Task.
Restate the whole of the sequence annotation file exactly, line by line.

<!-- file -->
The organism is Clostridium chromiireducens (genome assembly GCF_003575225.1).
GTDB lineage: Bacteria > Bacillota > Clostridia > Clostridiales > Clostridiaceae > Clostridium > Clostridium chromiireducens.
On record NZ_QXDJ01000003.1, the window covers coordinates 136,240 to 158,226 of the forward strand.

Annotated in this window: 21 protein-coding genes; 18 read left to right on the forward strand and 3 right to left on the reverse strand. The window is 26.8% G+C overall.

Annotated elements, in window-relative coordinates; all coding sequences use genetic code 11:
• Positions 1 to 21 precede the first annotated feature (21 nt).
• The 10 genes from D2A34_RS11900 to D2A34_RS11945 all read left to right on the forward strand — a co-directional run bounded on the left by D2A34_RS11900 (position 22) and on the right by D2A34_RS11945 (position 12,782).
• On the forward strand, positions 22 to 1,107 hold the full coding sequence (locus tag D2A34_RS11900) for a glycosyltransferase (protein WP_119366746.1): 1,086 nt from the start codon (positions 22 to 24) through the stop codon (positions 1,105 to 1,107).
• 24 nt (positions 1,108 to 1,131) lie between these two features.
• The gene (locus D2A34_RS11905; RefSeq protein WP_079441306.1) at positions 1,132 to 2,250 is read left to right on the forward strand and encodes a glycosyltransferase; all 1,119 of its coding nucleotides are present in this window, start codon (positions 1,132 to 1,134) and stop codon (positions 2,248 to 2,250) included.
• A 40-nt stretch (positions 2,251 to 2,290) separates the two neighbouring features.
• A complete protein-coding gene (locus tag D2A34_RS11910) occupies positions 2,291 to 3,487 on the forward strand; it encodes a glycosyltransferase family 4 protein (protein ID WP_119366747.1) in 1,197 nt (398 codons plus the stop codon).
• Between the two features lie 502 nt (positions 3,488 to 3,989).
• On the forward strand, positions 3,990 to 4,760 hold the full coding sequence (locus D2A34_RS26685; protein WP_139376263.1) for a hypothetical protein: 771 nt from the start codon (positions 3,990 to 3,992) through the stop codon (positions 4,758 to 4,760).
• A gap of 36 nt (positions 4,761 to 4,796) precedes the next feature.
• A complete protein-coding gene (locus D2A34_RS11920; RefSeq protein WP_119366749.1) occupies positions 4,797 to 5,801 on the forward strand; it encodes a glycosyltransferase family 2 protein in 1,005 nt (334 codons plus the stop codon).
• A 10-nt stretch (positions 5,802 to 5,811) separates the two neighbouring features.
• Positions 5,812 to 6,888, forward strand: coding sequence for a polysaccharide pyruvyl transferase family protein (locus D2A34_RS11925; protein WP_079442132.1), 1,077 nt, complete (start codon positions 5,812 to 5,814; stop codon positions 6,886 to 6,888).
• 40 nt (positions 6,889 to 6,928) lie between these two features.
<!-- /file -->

The organism is Clostridium chromiireducens (genome assembly GCF_003575225.1).
GTDB lineage: Bacteria > Bacillota > Clostridia > Clostridiales > Clostridiaceae > Clostridium > Clostridium chromiireducens.
On record NZ_QXDJ01000003.1, the window covers coordinates 136,240 to 158,226 of the forward strand.

Annotated in this window: 21 protein-coding genes; 18 read left to right on the forward strand and 3 right to left on the reverse strand. The window is 26.8% G+C overall.

Annotated elements, in window-relative coordinates; all coding sequences use genetic code 11:
• Positions 1 to 21 precede the first annotated feature (21 nt).
• The 10 genes from D2A34_RS11900 to D2A34_RS11945 all read left to right on the forward strand — a co-directional run bounded on the left by D2A34_RS11900 (position 22) and on the right by D2A34_RS11945 (position 12,782).
• On the forward strand, positions 22 to 1,107 hold the full coding sequence (locus tag D2A34_RS11900) for a glycosyltransferase (protein WP_119366746.1): 1,086 nt from the start codon (positions 22 to 24) through the stop codon (positions 1,105 to 1,107).
• 24 nt (positions 1,108 to 1,131) lie between these two features.
• The gene (locus D2A34_RS11905; RefSeq protein WP_079441306.1) at positions 1,132 to 2,250 is read left to right on the forward strand and encodes a glycosyltransferase; all 1,119 of its coding nucleotides are present in this window, start codon (positions 1,132 to 1,134) and stop codon (positions 2,248 to 2,250) included.
• A 40-nt stretch (positions 2,251 to 2,290) separates the two neighbouring features.
• A complete protein-coding gene (locus tag D2A34_RS11910) occupies positions 2,291 to 3,487 on the forward strand; it encodes a glycosyltransferase family 4 protein (protein ID WP_119366747.1) in 1,197 nt (398 codons plus the stop codon).
• Between the two features lie 502 nt (positions 3,488 to 3,989).
• On the forward strand, positions 3,990 to 4,760 hold the full coding sequence (locus D2A34_RS26685; protein WP_139376263.1) for a hypothetical protein: 771 nt from the start codon (positions 3,990 to 3,992) through the stop codon (positions 4,758 to 4,760).
• A gap of 36 nt (positions 4,761 to 4,796) precedes the next feature.
• A complete protein-coding gene (locus D2A34_RS11920; RefSeq protein WP_119366749.1) occupies positions 4,797 to 5,801 on the forward strand; it encodes a glycosyltransferase family 2 protein in 1,005 nt (334 codons plus the stop codon).
• A 10-nt stretch (positions 5,802 to 5,811) separates the two neighbouring features.
• Positions 5,812 to 6,888, forward strand: coding sequence for a polysaccharide pyruvyl transferase family protein (locus D2A34_RS11925; protein WP_079442132.1), 1,077 nt, complete (start codon positions 5,812 to 5,814; stop codon positions 6,886 to 6,888).
• 40 nt (positions 6,889 to 6,928) lie between these two features.